SANTA MONICA ( — Pony rides for children at a weekly Santa Monica Farmers’ Market may soon be coming to an end.

A proposed measure on the Santa Monica City Council agenda Tuesday night would eliminate all “animal activities” – including Tawni’s Ponies & Petting Farm – at the open-air market held Sundays on Main Street.

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Under the proposal, the ponies would be replaced with a “non-animal activity” such as painting or cooking after the current contract expires on June 30, 2015.

Activist Marcy Winograd, whose online petition to shut down the rides has gained about 1,380 signatures, told KNX 1070 NEWSRADIO she wants the city to reconsider its current contract.

“All this measure does is open up a bidding process to non-animal vendors with preference given to the local arts community to apply to be at the entrance of the market, which has long been dominated by tethered and trapped animals,” Winograd said.

She added that while she has reminded animal vendors that they’re free to offer trail rides at one of the city’s parks, “there hasn’t been any interest in that.”

But Tawni Angel, owner of Tawni’s Ponies & Petting Farm, said that alternative simply isn’t practical.

“For me to hand-walk ponies through the trails or even the parks, I am risking dogs running up on us, balloons flying at us, kids running up underneath the ponies that could get stepped on, balls flying at us that are in the park playing,” said Angel.

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The income from the rides goes toward paying for hay, pellets, vet bills, hoof trimmings and housing for the more than 100 animals supported by Tawni’s Ponies & Petting Farm, according to Angel, who has an online petition as well.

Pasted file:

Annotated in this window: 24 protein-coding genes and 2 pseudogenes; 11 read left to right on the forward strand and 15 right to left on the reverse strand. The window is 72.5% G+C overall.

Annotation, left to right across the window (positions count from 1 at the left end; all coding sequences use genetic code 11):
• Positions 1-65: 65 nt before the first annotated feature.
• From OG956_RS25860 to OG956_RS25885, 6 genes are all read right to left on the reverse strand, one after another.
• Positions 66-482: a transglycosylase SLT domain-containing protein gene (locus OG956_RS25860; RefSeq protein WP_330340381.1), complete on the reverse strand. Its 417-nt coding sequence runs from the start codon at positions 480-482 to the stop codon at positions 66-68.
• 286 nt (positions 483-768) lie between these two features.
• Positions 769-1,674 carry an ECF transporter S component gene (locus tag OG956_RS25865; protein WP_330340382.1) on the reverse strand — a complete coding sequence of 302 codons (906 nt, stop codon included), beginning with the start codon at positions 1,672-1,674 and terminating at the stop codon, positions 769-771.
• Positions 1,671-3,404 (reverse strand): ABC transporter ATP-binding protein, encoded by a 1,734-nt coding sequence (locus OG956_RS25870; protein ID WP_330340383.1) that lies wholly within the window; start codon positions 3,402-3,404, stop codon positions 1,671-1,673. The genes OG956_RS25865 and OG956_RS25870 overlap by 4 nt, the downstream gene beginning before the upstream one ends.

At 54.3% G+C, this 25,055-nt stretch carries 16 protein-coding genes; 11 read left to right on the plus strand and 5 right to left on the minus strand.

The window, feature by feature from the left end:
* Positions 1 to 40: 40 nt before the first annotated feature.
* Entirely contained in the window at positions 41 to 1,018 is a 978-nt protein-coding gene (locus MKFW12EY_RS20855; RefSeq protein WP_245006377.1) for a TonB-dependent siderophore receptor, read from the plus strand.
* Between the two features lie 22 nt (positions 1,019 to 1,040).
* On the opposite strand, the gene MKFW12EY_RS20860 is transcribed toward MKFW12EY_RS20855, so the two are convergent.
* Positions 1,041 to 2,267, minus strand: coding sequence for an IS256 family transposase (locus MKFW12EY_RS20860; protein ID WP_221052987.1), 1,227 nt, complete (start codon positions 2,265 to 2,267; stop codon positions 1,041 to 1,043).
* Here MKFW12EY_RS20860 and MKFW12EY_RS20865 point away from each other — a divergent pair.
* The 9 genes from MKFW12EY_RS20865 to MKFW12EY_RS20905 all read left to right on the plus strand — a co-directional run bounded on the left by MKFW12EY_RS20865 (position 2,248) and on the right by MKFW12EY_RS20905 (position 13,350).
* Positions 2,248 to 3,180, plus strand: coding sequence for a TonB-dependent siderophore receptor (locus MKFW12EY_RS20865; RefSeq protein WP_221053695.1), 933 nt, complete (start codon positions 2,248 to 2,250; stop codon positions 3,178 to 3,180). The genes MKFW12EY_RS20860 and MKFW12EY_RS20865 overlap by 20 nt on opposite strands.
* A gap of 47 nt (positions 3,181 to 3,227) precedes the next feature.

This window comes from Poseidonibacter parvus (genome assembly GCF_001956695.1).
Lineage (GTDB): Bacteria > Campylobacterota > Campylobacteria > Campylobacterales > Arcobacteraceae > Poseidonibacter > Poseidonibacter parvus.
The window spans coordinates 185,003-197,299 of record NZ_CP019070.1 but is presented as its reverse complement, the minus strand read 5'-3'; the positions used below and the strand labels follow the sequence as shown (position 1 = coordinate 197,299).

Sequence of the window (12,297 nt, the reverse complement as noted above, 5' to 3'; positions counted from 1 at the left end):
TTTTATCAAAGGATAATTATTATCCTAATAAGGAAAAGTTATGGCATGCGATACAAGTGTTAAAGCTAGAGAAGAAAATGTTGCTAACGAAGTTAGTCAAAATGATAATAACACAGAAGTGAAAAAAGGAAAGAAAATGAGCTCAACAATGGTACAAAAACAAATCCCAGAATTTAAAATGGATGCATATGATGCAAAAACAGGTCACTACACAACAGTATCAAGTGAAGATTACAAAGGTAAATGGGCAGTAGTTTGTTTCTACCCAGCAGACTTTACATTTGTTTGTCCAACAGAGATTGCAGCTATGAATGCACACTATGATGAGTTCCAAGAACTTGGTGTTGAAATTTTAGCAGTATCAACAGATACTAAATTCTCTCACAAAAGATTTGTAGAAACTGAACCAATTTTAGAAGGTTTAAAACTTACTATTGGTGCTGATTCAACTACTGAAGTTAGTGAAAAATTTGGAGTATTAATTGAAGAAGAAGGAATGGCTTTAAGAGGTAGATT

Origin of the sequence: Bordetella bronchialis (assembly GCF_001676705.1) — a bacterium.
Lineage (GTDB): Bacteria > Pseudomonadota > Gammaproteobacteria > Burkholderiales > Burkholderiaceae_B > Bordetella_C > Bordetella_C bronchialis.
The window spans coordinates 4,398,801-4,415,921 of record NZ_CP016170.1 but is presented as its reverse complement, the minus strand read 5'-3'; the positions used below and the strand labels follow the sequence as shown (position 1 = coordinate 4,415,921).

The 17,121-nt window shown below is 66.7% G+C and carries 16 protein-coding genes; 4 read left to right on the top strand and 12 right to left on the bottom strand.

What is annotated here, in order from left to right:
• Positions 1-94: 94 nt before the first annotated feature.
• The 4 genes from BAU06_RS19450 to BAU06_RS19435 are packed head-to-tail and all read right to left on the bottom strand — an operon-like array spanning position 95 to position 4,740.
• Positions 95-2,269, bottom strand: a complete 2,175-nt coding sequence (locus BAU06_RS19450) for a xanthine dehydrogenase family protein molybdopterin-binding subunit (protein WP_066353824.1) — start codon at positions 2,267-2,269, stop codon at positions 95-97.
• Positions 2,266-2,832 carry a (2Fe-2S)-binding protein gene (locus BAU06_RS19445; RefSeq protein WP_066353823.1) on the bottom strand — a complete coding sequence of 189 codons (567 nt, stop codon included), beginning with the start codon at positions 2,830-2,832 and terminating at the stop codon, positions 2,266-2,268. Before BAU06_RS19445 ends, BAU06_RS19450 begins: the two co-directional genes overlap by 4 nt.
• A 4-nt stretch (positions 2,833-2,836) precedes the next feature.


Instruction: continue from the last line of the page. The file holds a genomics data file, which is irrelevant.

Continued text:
“My ponies are brought to Santa Monica one day a week for three hours,” she said. “It’s the only job those six ponies do.”

For Winograd, however, part of the problem is that visitors to the farmers’ market must pass by the ponies at the entrance of the market – an issue that she says has caused others to voice their opposition as well.

“Like many of my neighbors in Ocean Park who boycott this market because of the animal exploitation, I was not comfortable seeing ponies tethered and forced to plod in endless circles on hot concrete with band music hammering their ears and car exhaust in their face,” she said.

Winograd argues that local action is even more urgently needed because horses are specifically excluded from protection under the federal Animal Welfare Act, which regulates the treatment of animals in research, exhibition, transport, and by dealers.

“Everything I do is, first of all, for the safety of my animals and the kids that come,” she said. “My whole goal in life is to teach kids in the city about farm animals and how important of a role they play in our lives.”

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Tonight’s meeting is scheduled to begin at about 9 p.m. at City Hall in Santa Monica.